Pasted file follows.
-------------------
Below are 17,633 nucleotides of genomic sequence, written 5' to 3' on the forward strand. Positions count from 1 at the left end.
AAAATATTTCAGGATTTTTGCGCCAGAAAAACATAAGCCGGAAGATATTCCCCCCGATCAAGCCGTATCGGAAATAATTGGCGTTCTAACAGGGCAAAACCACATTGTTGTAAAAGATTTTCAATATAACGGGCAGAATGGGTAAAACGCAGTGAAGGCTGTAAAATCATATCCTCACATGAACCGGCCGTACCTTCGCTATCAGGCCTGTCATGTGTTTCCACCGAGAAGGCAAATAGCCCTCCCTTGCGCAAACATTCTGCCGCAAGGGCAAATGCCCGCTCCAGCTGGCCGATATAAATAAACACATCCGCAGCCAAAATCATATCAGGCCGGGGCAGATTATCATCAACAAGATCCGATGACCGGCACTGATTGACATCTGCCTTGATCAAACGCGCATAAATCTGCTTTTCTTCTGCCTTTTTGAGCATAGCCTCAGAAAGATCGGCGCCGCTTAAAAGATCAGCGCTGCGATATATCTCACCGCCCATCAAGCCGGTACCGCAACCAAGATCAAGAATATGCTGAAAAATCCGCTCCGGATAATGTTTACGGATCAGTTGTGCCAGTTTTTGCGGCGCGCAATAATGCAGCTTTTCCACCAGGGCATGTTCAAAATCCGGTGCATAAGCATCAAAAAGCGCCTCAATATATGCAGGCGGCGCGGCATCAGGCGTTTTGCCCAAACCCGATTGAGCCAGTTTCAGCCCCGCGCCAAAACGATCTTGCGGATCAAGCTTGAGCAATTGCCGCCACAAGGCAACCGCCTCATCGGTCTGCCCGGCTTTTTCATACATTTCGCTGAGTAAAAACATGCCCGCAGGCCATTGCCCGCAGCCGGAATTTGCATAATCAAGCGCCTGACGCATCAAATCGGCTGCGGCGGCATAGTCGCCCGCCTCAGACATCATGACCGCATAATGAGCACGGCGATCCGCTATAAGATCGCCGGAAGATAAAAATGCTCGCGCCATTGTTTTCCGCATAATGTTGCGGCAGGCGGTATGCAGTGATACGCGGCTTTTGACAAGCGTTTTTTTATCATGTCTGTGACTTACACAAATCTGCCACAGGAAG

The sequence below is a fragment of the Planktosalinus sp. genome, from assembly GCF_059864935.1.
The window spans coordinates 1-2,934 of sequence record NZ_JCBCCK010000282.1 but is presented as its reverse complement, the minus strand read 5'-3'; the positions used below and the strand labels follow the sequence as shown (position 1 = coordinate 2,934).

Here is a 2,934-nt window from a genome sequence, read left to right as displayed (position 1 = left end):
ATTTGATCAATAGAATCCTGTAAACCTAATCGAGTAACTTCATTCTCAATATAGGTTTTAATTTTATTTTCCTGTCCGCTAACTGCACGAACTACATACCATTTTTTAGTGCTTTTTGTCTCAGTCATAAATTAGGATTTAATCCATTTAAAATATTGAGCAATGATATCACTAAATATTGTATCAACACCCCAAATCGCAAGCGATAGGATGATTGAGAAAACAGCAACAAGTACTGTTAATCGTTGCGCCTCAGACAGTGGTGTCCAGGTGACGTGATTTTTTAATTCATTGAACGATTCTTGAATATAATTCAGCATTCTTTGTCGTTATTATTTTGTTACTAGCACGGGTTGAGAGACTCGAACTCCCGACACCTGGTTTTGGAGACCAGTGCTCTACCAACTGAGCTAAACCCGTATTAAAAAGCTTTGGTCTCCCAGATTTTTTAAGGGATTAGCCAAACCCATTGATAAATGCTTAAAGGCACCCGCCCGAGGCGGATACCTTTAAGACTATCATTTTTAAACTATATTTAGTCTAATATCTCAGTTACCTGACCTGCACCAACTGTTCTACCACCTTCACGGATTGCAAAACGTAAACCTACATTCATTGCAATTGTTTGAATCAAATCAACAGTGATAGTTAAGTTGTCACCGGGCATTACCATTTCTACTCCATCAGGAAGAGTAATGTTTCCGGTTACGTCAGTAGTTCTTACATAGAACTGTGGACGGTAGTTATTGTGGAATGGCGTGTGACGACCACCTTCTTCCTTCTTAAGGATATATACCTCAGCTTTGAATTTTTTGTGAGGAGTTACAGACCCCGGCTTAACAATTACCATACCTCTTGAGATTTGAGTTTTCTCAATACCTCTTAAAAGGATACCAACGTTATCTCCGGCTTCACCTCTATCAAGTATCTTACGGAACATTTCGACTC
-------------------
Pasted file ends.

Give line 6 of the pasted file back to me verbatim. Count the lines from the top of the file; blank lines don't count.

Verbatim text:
ATTTGATCAATAGAATCCTGTAAACCTAATCGAGTAACTTCATTCTCAATATAGGTTTTAATTTTATTTTCCTGTCCGCTAACTGCACGAACTACATACCATTTTTTAGTGCTTTTTGTCTCAGTCATAAATTAGGATTTAATCCATTTAAAATATTGAGCAATGATATCACTAAATATTGTATCAACACCCCAAATCGCAAGCGATAGGATGATTGAGAAAACAGCAACAAGTACTGTTAATCGTTGCGCCTCAGACAGTGGTGTCCAGGTGACGTGATTTTTTAATTCATTGAACGATTCTTGAATATAATTCAGCATTCTTTGTCGTTATTATTTTGTTACTAGCACGGGTTGAGAGACTCGAACTCCCGACACCTGGTTTTGGAGACCAGTGCTCTACCAACTGAGCTAAACCCGTATTAAAAAGCTTTGGTCTCCCAGATTTTTTAAGGGATTAGCCAAACCCATTGATAAATGCTTAAAGGCACCCGCCCGAGGCGGATACCTTTAAGACTATCATTTTTAAACTATATTTAGTCTAATATCTCAGTTACCTGACCTGCACCAACTGTTCTACCACCTTCACGGATTGCAAAACGTAAACCTACATTCATTGCAATTGTTTGAATCAAATCAACAGTGATAGTTAAGTTGTCACCGGGCATTACCATTTCTACTCCATCAGGAAGAGTAATGTTTCCGGTTACGTCAGTAGTTCTTACATAGAACTGTGGACGGTAGTTATTGTGGAATGGCGTGTGACGACCACCTTCTTCCTTCTTAAGGATATATACCTCAGCTTTGAATTTTTTGTGAGGAGTTACAGACCCCGGCTTAACAATTACCATACCTCTTGAGATTTGAGTTTTCTCAATACCTCTTAAAAGGATACCAACGTTATCTCCGGCTTCACCTCTATCAAGTATCTTACGGAACATTTCGACTC